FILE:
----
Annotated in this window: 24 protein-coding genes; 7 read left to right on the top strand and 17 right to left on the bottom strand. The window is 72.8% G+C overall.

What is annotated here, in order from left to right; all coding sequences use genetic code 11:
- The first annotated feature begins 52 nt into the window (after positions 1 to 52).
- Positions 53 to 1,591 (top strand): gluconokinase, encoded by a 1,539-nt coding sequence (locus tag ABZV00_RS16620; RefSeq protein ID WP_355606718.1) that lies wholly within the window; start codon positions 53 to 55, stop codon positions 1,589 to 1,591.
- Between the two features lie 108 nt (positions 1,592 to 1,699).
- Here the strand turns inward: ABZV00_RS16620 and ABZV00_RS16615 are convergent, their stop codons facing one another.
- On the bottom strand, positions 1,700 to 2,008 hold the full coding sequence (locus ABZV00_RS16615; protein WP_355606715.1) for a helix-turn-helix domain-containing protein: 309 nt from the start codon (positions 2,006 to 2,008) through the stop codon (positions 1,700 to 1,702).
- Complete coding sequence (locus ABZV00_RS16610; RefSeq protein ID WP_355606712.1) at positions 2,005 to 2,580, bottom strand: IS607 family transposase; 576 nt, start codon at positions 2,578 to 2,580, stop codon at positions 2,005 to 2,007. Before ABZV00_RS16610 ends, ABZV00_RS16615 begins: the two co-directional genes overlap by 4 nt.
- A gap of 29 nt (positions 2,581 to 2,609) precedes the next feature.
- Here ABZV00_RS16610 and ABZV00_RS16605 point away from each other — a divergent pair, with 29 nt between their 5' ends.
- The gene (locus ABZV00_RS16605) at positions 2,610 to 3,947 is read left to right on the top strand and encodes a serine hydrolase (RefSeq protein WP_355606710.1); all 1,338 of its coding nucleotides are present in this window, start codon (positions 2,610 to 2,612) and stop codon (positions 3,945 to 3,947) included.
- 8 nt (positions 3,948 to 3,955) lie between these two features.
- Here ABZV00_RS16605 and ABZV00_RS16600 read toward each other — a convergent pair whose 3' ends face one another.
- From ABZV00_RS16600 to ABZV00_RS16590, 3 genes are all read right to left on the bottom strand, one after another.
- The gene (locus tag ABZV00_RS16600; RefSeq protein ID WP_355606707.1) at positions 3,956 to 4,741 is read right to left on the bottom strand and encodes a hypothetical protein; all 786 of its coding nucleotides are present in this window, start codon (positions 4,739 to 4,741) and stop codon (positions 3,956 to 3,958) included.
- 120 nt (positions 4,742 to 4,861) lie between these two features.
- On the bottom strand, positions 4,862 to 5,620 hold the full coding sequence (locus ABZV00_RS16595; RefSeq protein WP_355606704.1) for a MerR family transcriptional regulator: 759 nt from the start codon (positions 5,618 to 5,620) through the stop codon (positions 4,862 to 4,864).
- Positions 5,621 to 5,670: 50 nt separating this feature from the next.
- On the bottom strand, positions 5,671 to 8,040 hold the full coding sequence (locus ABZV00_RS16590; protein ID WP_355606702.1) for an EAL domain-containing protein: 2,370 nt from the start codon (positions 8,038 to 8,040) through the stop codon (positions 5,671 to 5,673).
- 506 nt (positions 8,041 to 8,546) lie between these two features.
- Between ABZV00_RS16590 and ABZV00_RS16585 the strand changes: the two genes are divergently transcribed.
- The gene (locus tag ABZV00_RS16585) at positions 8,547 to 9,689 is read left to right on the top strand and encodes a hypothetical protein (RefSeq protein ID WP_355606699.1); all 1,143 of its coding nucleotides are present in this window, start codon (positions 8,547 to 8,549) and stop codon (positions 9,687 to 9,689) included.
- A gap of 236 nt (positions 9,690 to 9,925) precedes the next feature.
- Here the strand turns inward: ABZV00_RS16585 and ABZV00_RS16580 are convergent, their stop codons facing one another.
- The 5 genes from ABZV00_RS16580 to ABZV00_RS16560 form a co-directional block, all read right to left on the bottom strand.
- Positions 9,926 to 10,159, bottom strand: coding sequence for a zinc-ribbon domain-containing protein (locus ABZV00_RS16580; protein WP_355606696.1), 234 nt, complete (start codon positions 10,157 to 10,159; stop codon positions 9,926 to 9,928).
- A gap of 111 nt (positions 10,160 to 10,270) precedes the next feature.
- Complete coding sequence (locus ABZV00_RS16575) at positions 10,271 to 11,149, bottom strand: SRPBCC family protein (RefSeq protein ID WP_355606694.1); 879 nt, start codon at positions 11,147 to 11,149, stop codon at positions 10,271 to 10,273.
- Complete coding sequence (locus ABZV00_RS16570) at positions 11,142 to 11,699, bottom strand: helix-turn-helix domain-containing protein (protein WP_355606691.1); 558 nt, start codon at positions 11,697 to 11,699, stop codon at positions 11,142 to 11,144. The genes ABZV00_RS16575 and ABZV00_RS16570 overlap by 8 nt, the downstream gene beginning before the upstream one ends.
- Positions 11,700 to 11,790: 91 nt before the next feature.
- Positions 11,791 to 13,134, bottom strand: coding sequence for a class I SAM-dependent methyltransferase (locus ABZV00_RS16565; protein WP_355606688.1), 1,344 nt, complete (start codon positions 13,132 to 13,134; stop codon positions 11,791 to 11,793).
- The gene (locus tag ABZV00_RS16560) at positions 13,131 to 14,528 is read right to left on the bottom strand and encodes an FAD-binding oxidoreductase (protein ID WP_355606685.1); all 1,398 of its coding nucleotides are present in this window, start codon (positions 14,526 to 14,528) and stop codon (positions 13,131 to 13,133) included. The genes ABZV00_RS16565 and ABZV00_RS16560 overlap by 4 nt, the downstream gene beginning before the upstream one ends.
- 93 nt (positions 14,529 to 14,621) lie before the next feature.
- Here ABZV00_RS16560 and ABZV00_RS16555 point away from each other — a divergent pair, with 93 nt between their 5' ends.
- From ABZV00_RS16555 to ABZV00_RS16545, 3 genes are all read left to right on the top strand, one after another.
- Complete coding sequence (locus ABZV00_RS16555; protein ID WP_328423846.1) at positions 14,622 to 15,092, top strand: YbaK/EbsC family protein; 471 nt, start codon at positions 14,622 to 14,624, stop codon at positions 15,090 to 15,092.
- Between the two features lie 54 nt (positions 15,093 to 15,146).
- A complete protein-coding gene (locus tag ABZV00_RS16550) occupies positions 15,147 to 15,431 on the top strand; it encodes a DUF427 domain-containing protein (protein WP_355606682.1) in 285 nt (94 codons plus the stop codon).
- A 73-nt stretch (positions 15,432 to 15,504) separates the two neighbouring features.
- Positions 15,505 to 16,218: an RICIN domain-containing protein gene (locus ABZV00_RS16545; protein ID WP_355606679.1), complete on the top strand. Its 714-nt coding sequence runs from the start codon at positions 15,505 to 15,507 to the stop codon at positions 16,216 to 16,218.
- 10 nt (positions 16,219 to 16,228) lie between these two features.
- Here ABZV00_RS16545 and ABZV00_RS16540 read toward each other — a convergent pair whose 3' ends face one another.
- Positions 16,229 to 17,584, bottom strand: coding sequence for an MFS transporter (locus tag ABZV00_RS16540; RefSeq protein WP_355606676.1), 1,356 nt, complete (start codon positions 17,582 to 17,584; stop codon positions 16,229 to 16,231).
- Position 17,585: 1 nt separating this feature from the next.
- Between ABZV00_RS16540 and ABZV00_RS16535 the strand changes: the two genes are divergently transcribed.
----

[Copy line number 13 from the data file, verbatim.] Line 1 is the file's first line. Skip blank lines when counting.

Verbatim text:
- Here ABZV00_RS16605 and ABZV00_RS16600 read toward each other — a convergent pair whose 3' ends face one another.